According to research by criminologist Peter Kraska of Eastern Kentucky University, SWAT team use increased nationally from about 3,000 deployments per year in the early 1980s to at least 40,000 per year in 2006.
McNamara, who served as police chief of San Jose, Calif., for 15 years, was involved in the creation of one of the first SWAT-like police units in the country during his time with the NYPD in the early 1970s.
He said the idea that massive firepower is needed to fight drug dealers is overblown because the weapons they might keep are usually for protection against other criminals who might be after their money or drugs, not for suicidal shootouts with police.
McNamara said that SWAT-style raids are useful to police because the element of surprise allows them to gather evidence, which is usually hard to come by in drug cases.
“This leads to questionable conduct that is highly dangerous to innocent people but is often shrugged aside due to the police mindset that it is a war and ‘shit happens’ in a war,” McNamara said.
Berwyn Heights Mayor Cheye Calvo, whose dogs were killed during a botched drug raid at his home in 2008, said the fact that the data exists is a good step toward measuring police performance, which the civilian leadership has failed to do.
“There’s a tendency on the part of elected officials to not want to challenge police. They’re intimidated,” said Calvo. “We need to develop measures to look at public safety performance and how they’re doing from a stats standpoint. Patterns do emerge.”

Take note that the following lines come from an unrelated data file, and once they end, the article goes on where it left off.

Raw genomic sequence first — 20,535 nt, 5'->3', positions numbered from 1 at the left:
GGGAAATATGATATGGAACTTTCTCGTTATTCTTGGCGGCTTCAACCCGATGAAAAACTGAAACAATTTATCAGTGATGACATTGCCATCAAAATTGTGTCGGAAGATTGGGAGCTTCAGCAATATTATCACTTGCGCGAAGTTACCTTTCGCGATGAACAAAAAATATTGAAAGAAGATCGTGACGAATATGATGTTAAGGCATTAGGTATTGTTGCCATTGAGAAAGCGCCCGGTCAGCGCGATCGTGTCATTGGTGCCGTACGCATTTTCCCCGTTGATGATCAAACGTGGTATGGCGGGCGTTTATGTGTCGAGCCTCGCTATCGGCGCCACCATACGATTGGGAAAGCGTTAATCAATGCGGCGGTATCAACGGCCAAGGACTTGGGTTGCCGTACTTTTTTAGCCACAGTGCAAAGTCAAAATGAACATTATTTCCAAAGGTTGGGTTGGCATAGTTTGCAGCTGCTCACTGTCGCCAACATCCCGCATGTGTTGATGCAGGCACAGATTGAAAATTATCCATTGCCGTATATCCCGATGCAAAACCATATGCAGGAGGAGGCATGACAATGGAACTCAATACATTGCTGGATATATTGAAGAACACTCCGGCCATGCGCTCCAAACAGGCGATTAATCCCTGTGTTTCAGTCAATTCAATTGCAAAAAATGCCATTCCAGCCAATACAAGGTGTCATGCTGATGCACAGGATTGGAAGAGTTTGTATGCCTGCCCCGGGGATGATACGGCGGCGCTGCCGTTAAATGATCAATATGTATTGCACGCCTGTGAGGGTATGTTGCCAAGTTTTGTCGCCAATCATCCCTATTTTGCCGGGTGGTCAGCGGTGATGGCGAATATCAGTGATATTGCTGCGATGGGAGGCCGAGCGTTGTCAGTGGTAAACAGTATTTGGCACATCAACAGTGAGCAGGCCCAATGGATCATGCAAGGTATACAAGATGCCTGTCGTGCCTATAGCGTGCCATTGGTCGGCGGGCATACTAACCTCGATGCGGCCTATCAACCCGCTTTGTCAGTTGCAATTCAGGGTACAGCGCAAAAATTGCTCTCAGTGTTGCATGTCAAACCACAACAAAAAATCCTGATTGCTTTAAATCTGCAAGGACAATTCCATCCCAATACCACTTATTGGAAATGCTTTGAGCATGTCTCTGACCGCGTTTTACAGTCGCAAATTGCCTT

Calvo has become an outspoken critic of SWAT team misuse after the high-profile incident nearly two years ago that led him to sue the county.
Police had intercepted a package containing 30 pounds of marijuana addressed to Calvo’s wife, but the couple was cleared of any wrongdoing after it was discovered that they had fallen victim to a trafficking scheme in which drug shipments were addressed to innocent people to avoid detection.
The legislation that requires police to report on SWAT activity was passed in large part due to the Calvo case and the attention it received.
The pattern in Prince George’s County was already clear to Calvo, who said the county executive and council have stood idly by through “national embarrassment after national embarrassment” caused by the actions of its law enforcement employees.
Calvo’s case wasn’t the first SWAT controversy in Maryland. In 2007, sheriff’s deputies in Prince George’s County shot and killed a dog after raiding the wrong house. In early 2005, 44-year-old Cheryl Lynn Noel was shot and killed during a drug raid in Baltimore County after police found her in a bedroom with a gun. Three people were charged with minor drug offenses in the raid, but Noel’s family filed a lawsuit, claiming that — in all the confusion — she didn’t know it was the police coming into the home.
But the SWAT data reveals that violent incidents are rare.
Over the six-month period, no people or animals were injured or killed in any of the 195 raids in Prince George’s County.
Of the 806 deployments statewide, only seven resulted in an injury to a person and only three resulted in an injury to an animal. No people were killed but two animals were killed during raids in Baltimore.
Lt. Ron Smith, a spokesman for the Montgomery County Police Department, said that safety was the top concern for his organization’s SWAT team.
“When it comes to doing raids, they’re the best group in the Police Department to successfully complete one of these operations with no injury to themselves or the people in the house or the surrounding community,” Smith said.
The next batch of SWAT reports is due to the governor’s office in mid-July. After analysts have received two full sets of statistics, they will prepare a full report that will be submitted to the General Assembly and the governor by Sept. 1.